Original post date: November 29, 2012

Article by: Anonymous

Despite all of the controversy surrounding the soundness of Florida’s public pension programs, a report by Jagadeesh Gokhale at the Cato Institute recognizes Florida as the number one state in terms of public pension plan health. This may be surprising due to all of the scrutiny Florida’s municipalities have endured over pension funding lately, but comparatively speaking they’re still better off than their counterparts in other states.

What has Florida been doing to attain the highest rating? The answer lies in the funding ratio of assets to liabilities. Although retiree benefits (pension liabilities) have increased in recent years, smart investors have secured and managed a stable asset portfolio.

Throughout the recent economic downturn, Florida has managed to maintain adequate funding for its public pension program, according to the Cato Institute. This is in part due to the soundness of the plan before the downturn. (Readers should note not everyone agrees with the Cato Institute, and we have previously commented on the controversy here.) Prior to 2001, Florida had an actuarial surplus of assets to liabilities.

The Cato Institute named Florida number one after taking into consideration “initial funding conditions with the change in its funding status during the first decade of the twenty-first century.” Although Florida’s public pension plans were hit by the market crash and subsequent economic recession, they were in good health to begin with and the relative decrease in value was not as significant or deleterious as that experienced by other states.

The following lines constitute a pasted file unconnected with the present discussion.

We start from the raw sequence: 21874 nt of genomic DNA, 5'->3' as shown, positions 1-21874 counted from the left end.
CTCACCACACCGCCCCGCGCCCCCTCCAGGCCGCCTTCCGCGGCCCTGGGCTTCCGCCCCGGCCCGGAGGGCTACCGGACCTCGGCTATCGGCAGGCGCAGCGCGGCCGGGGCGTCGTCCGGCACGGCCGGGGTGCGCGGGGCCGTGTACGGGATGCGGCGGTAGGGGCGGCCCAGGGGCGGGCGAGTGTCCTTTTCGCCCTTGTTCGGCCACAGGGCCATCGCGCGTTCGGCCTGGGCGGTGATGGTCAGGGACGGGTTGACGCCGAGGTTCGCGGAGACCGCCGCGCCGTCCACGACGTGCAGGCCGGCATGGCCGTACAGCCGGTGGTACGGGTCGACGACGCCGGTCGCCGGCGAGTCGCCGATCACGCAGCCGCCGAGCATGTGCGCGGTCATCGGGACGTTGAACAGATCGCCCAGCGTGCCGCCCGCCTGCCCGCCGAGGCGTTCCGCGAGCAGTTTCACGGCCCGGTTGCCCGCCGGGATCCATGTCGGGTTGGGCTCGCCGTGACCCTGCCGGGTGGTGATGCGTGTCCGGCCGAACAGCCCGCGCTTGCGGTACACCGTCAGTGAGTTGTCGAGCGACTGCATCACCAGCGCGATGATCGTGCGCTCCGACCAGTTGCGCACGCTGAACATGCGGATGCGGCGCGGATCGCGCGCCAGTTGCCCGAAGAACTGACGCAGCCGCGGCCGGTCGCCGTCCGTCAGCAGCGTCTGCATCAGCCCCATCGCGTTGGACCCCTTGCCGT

This is positive news for Floridians, but the concerns of the Leroy Collins Institute discussed earlier on this blog are not invalid. According to actuarial calculations, Florida’s public pension plan is viable.

However, market valuation of pension assets reveals that no state, including Florida, has a fully funded pension program. Even so, Florida’s financial woes have not yet severely affected the level and quality of public services provides to its citizens.

Due to wise investment decisions and an adequate source of funding to cover benefit promises, Florida remains a strong state financially and is coming out of this recession with its head held high. Maintaining this standing will require current pension plan managers to exercise the same prudence as past administrators, while coping with the current state of the market.

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